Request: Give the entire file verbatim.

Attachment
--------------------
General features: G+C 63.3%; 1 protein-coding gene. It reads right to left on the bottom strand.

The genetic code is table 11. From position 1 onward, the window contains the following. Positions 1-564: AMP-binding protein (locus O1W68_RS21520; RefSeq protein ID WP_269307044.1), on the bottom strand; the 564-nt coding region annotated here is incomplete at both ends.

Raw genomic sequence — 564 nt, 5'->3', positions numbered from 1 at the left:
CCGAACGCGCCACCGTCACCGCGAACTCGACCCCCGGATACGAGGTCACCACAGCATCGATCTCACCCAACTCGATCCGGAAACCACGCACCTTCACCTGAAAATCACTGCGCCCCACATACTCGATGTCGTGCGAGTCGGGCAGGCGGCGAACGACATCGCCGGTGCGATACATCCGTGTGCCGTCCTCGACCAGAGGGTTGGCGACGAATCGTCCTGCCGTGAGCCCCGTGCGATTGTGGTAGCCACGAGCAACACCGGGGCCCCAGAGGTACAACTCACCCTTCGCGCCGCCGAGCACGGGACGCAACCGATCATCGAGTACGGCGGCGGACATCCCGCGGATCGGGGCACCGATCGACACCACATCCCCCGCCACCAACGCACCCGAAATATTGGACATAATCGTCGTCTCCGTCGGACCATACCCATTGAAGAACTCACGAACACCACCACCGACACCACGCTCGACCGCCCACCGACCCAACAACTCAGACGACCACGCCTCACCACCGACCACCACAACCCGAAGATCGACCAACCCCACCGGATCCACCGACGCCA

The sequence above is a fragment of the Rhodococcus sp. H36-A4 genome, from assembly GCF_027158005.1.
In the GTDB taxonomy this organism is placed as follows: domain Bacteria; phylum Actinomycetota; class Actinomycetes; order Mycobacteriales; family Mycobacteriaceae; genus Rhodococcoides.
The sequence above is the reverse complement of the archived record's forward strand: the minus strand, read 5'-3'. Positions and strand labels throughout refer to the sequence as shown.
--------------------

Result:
General features: G+C 63.3%; 1 protein-coding gene. It reads right to left on the bottom strand.

The genetic code is table 11. From position 1 onward, the window contains the following. Positions 1-564: AMP-binding protein (locus O1W68_RS21520; RefSeq protein ID WP_269307044.1), on the bottom strand; the 564-nt coding region annotated here is incomplete at both ends.

Raw genomic sequence — 564 nt, 5'->3', positions numbered from 1 at the left:
CCGAACGCGCCACCGTCACCGCGAACTCGACCCCCGGATACGAGGTCACCACAGCATCGATCTCACCCAACTCGATCCGGAAACCACGCACCTTCACCTGAAAATCACTGCGCCCCACATACTCGATGTCGTGCGAGTCGGGCAGGCGGCGAACGACATCGCCGGTGCGATACATCCGTGTGCCGTCCTCGACCAGAGGGTTGGCGACGAATCGTCCTGCCGTGAGCCCCGTGCGATTGTGGTAGCCACGAGCAACACCGGGGCCCCAGAGGTACAACTCACCCTTCGCGCCGCCGAGCACGGGACGCAACCGATCATCGAGTACGGCGGCGGACATCCCGCGGATCGGGGCACCGATCGACACCACATCCCCCGCCACCAACGCACCCGAAATATTGGACATAATCGTCGTCTCCGTCGGACCATACCCATTGAAGAACTCACGAACACCACCACCGACACCACGCTCGACCGCCCACCGACCCAACAACTCAGACGACCACGCCTCACCACCGACCACCACAACCCGAAGATCGACCAACCCCACCGGATCCACCGACGCCA

The sequence above is a fragment of the Rhodococcus sp. H36-A4 genome, from assembly GCF_027158005.1.
In the GTDB taxonomy this organism is placed as follows: domain Bacteria; phylum Actinomycetota; class Actinomycetes; order Mycobacteriales; family Mycobacteriaceae; genus Rhodococcoides.
The sequence above is the reverse complement of the archived record's forward strand: the minus strand, read 5'-3'. Positions and strand labels throughout refer to the sequence as shown.